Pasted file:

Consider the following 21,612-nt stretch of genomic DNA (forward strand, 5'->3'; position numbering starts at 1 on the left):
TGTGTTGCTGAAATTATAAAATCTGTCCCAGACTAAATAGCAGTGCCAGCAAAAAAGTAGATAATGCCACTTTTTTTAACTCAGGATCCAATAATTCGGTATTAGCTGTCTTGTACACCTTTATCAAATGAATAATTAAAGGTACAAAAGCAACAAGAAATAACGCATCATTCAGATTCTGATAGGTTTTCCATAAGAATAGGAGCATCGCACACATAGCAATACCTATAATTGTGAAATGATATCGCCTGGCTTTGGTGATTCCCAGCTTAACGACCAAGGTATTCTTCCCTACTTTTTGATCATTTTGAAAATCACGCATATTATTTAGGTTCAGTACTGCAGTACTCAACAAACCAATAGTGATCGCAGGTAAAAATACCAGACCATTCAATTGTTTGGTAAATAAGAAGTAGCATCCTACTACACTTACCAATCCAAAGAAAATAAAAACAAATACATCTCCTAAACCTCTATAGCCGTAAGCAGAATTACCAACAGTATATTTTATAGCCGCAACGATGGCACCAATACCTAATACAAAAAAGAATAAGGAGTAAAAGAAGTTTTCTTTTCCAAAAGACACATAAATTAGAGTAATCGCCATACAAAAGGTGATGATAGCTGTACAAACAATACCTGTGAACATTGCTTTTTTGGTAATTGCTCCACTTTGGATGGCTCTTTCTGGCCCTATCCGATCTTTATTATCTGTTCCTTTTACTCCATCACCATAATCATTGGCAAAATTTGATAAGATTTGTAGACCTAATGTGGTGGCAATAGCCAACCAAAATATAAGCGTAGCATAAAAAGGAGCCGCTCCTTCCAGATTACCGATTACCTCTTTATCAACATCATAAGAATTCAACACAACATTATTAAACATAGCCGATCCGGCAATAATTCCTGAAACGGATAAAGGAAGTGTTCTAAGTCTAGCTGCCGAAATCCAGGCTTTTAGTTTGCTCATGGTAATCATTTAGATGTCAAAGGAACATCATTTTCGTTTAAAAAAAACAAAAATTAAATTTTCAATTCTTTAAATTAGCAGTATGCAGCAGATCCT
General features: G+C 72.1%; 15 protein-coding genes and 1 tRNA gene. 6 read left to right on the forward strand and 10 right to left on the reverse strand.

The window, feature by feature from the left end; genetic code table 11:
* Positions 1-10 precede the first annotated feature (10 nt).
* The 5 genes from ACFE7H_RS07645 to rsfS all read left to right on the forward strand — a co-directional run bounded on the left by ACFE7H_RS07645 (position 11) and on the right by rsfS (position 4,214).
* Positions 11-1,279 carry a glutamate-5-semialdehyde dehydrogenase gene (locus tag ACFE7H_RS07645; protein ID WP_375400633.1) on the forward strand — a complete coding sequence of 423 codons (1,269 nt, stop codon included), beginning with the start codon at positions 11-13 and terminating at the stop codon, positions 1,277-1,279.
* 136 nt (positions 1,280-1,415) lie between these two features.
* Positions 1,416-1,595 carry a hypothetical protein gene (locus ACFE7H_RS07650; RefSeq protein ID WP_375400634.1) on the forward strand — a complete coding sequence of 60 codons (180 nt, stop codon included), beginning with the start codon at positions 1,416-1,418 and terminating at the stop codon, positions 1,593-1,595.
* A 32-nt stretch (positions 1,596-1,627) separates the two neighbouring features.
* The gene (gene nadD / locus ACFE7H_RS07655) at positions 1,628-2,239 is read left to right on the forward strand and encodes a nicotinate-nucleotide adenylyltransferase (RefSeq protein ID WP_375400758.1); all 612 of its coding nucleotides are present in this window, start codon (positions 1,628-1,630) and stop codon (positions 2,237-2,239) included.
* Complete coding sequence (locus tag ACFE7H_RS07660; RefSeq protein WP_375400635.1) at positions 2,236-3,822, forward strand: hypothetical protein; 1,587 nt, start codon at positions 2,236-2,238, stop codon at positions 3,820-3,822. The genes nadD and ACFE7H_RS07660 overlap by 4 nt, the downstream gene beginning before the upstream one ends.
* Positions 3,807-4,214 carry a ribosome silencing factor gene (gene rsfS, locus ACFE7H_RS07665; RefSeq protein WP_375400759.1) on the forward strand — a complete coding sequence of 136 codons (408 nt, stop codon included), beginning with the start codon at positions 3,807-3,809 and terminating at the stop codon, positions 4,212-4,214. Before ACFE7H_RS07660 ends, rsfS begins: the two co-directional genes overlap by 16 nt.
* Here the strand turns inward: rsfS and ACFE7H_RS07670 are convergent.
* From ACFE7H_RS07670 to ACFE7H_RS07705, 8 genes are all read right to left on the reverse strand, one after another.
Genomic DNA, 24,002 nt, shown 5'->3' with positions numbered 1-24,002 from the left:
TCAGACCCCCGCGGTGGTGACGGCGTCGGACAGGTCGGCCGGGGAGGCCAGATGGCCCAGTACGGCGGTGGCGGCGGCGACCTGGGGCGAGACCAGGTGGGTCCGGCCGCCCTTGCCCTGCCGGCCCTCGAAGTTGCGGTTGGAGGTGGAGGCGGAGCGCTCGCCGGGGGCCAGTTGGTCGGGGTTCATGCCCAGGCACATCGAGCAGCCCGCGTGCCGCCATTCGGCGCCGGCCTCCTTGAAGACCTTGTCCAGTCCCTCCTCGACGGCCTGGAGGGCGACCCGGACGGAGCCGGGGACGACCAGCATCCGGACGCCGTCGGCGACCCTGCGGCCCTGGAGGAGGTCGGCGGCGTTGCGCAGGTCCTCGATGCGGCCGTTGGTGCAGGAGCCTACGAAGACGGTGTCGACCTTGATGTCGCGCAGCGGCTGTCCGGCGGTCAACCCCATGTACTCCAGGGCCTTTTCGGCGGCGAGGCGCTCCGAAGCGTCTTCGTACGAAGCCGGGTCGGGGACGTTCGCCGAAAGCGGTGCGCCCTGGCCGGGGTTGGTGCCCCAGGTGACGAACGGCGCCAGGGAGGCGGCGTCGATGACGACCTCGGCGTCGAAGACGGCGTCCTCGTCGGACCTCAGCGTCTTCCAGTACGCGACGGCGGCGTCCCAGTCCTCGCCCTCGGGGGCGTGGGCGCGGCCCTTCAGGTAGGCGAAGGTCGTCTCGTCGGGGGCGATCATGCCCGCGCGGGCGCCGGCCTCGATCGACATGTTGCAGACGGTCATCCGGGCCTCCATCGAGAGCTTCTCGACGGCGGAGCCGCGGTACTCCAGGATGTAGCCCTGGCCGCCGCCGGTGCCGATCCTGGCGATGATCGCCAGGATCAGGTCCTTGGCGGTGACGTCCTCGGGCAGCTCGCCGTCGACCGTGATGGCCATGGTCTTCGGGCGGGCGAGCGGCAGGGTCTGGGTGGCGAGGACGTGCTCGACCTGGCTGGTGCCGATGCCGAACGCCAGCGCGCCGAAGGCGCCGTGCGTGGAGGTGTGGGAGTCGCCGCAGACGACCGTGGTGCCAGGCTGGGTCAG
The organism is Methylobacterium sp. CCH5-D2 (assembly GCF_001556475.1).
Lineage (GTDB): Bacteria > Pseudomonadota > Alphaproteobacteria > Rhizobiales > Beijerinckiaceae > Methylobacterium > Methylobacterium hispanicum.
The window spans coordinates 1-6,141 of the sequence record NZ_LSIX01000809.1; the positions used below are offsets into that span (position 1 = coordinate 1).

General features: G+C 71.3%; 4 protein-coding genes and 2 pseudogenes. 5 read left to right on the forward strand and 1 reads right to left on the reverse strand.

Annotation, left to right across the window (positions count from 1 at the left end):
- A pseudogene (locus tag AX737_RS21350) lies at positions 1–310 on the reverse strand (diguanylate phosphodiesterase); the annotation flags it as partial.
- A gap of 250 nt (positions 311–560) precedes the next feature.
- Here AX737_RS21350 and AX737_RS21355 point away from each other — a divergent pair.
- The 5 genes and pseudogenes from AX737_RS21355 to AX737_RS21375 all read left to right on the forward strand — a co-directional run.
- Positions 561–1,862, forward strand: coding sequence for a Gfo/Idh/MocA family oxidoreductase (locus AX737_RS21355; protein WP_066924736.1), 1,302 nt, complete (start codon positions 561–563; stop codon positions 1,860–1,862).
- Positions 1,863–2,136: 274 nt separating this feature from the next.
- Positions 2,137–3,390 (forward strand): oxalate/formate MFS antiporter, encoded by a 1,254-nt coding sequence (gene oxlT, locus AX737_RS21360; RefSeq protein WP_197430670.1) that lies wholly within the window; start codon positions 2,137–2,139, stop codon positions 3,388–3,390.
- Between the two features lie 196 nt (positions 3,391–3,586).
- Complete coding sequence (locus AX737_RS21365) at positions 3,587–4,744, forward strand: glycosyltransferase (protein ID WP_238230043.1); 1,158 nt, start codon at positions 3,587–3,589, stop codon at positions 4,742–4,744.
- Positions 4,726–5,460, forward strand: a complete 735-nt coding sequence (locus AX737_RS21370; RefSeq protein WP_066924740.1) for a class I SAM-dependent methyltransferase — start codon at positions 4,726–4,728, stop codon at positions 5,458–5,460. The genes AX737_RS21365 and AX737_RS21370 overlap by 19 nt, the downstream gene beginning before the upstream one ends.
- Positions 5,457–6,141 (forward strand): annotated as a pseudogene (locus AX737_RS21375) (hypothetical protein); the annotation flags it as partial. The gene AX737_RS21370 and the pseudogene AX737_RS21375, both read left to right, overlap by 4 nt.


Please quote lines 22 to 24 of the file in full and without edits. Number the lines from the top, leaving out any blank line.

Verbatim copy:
Annotation, left to right across the window (positions count from 1 at the left end):
- A pseudogene (locus tag AX737_RS21350) lies at positions 1–310 on the reverse strand (diguanylate phosphodiesterase); the annotation flags it as partial.
- A gap of 250 nt (positions 311–560) precedes the next feature.